Kenyan comes within eight seconds of the world record with blazing run on streets of the English capital
In arguably the most impressive marathon performance in history, Eliud Kipchoge successfully defended his London Marathon title and came within eight seconds of the world record.
The undisputed world No.1 over 26.2 miles, Kipchoge blasted away from fellow Kenyan Stanley Biwott in the final two miles to clock 2:03:05 – it was a course record and agonisingly close to Dennis Kimetto’s world record of 2:02:57, which was set in Berlin in 2014.
“The support was perfect – the crowd was fantastic and it was good to get a PB,” said Kipchoge, with some rather modest post-race comments given the scale of his achievement.
After winning the world 5000m title in 2003 aged only 18, he has matured into the world’s top marathoner and has now taken victory in six of his seven races over 26.2 miles, all of which makes him favourite to now take Olympic gold in Rio.
Runner-up Biwott put up a brave fight and faded to clock 2:03:51- a PB by more than a minute.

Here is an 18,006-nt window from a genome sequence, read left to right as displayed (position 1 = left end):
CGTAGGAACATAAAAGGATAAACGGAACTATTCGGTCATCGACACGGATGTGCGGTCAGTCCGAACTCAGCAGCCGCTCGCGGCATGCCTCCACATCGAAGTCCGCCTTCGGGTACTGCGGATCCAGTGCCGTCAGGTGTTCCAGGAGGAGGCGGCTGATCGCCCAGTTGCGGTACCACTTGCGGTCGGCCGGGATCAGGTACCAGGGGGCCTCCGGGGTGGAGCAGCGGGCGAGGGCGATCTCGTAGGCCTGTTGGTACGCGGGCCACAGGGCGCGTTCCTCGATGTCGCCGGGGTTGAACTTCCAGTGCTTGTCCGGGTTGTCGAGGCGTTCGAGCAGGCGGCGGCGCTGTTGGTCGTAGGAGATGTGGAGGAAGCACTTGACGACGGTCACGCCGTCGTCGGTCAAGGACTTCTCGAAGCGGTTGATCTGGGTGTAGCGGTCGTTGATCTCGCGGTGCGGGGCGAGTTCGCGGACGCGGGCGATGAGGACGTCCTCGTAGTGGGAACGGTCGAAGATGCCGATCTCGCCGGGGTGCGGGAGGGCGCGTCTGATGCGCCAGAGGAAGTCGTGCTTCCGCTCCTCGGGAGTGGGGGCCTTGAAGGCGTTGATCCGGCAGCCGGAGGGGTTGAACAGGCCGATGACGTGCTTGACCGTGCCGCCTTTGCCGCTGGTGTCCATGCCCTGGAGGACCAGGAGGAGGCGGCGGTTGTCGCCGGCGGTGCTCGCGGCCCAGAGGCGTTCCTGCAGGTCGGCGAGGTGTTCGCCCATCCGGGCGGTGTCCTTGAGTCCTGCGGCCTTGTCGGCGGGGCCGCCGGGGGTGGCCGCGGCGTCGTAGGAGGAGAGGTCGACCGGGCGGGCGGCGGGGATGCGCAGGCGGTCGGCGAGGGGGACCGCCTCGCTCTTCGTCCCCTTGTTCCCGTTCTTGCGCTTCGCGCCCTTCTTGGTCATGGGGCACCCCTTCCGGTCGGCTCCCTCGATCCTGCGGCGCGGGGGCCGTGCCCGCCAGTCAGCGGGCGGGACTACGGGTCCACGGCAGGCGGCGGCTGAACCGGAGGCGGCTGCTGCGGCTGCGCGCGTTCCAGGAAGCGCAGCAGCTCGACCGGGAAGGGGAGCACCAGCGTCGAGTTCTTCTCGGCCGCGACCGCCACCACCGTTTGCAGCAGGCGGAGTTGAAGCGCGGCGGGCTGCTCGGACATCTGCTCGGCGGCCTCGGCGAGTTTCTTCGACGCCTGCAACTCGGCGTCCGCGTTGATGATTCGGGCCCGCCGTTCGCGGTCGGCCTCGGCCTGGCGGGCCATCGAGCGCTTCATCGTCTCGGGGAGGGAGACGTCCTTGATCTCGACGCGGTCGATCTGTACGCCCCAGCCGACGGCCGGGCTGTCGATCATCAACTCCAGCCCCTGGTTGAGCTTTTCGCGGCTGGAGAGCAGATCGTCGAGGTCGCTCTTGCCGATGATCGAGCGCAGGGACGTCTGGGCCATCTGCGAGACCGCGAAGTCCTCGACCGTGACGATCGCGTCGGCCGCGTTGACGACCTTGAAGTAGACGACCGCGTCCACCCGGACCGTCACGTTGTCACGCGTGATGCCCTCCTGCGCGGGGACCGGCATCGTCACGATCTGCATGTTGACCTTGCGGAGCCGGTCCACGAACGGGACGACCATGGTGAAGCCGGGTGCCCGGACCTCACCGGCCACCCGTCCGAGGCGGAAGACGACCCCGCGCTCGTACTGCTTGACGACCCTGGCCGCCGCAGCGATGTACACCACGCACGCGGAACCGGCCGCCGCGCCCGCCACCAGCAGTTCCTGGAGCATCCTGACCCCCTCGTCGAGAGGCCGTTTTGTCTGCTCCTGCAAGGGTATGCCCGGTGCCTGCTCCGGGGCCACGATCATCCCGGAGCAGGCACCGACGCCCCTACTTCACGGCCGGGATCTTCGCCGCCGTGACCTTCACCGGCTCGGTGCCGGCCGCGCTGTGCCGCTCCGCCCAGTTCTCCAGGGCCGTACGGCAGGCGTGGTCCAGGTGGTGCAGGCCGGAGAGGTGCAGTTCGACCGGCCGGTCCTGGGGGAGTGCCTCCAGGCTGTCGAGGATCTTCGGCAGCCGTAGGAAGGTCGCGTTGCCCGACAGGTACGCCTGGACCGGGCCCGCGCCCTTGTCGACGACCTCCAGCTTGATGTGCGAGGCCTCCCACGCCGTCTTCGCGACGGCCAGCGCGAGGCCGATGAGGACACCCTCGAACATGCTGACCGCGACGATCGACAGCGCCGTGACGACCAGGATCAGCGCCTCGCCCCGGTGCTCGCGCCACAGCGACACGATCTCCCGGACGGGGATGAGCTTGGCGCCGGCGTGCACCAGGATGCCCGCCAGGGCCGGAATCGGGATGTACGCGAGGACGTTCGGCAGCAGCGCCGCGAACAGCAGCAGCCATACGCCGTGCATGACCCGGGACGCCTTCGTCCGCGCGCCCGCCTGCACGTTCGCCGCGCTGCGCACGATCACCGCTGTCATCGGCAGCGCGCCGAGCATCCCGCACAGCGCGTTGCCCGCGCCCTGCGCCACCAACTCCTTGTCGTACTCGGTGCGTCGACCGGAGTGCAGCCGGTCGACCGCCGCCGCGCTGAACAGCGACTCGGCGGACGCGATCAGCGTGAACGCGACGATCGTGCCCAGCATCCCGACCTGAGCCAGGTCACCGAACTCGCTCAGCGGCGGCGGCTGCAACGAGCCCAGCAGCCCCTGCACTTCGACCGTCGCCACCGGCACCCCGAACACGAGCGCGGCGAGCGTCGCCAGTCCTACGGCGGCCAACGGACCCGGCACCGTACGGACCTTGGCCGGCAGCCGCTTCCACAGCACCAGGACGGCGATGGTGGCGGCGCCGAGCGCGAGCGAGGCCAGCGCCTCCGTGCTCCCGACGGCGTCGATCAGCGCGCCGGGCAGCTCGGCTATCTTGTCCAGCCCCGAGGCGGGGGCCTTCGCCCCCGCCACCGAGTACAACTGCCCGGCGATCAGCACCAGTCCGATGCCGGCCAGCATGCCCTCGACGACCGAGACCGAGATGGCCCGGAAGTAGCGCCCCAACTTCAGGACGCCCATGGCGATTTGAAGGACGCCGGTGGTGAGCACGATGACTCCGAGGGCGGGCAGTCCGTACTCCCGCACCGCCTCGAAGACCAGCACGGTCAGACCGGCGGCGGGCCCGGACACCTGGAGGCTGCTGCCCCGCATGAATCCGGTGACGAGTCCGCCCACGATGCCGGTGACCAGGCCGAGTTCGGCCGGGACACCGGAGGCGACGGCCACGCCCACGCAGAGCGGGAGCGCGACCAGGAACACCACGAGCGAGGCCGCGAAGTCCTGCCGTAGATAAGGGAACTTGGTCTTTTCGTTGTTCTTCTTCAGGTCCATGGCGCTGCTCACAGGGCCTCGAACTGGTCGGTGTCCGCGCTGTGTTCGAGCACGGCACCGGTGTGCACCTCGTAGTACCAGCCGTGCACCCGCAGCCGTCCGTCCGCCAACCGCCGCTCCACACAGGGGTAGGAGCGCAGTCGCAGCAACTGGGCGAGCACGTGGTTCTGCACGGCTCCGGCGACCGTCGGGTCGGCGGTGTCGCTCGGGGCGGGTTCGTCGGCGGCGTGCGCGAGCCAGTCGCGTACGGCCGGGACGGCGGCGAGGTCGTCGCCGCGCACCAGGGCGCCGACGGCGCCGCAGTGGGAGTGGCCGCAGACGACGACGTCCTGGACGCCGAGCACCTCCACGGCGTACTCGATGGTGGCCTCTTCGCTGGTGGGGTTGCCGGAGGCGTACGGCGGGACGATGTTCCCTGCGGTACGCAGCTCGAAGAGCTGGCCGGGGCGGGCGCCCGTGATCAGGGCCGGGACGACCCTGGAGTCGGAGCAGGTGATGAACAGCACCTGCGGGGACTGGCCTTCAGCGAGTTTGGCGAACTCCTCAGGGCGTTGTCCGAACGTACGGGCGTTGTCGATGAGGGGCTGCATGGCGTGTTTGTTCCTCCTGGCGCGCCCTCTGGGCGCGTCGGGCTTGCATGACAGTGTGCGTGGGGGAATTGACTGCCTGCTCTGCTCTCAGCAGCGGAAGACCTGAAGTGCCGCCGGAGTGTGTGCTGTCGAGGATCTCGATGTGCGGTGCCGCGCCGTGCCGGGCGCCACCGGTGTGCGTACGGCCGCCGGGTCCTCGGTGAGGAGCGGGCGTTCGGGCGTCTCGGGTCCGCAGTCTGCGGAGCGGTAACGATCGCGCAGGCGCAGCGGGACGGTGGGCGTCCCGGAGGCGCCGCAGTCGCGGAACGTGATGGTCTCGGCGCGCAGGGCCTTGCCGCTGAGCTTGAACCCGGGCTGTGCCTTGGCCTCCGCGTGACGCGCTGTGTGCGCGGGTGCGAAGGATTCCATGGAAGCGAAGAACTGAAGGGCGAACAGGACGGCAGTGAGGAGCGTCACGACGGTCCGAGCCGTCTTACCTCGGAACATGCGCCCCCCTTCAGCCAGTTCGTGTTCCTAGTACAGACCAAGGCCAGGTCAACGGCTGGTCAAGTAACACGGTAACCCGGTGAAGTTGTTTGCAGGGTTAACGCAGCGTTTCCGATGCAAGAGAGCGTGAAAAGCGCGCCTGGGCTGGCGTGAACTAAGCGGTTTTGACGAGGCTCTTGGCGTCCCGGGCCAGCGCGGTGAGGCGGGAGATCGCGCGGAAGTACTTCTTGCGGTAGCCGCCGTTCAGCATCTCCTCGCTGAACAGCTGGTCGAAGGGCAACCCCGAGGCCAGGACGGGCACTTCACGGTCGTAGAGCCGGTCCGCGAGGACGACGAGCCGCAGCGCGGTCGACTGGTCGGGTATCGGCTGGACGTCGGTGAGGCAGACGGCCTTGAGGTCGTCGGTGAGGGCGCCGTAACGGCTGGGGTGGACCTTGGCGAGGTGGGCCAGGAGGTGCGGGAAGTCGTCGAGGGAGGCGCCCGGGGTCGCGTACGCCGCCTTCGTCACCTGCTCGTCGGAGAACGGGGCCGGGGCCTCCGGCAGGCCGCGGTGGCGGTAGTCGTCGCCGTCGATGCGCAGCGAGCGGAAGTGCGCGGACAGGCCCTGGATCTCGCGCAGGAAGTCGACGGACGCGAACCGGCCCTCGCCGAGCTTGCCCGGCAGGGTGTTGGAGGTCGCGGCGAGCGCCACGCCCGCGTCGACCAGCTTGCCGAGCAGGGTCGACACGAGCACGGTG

In third, Kenenisa Bekele put up a similarly gallant battle as he stayed with the leaders until the latter stages and the Ethiopian legend, who had struggled with injury in the build-up, clocked 2:06:36 as he finished a just over a minute ahead of world champion Ghirmay Ghebreselassie of Eritrea in fourth and Wilson Kipsang of Kenya, the latter finishing fifth as he saw his course record fell.
Later, Bekele complained that pacemakers beat him to his own drinks bottles about five times during the race. “I am not happy about it,” he fumed. “It was a fast, hard race and you need energy!”
Not short of energy was Marcel Hug, who won the men’s wheelchair race. The Swiss athlete out-sprinted Australian Kurt Fearnley and Britain’s David Weir to take victory in 95:26.
“The last mile I felt fine, I was matching the leaders,” said Weir. “It was my second marathon ion a week so it was tough today. But it always feels good to race in London.”
» See the April 28 issue of Athletics Weekly for in-depth coverage from London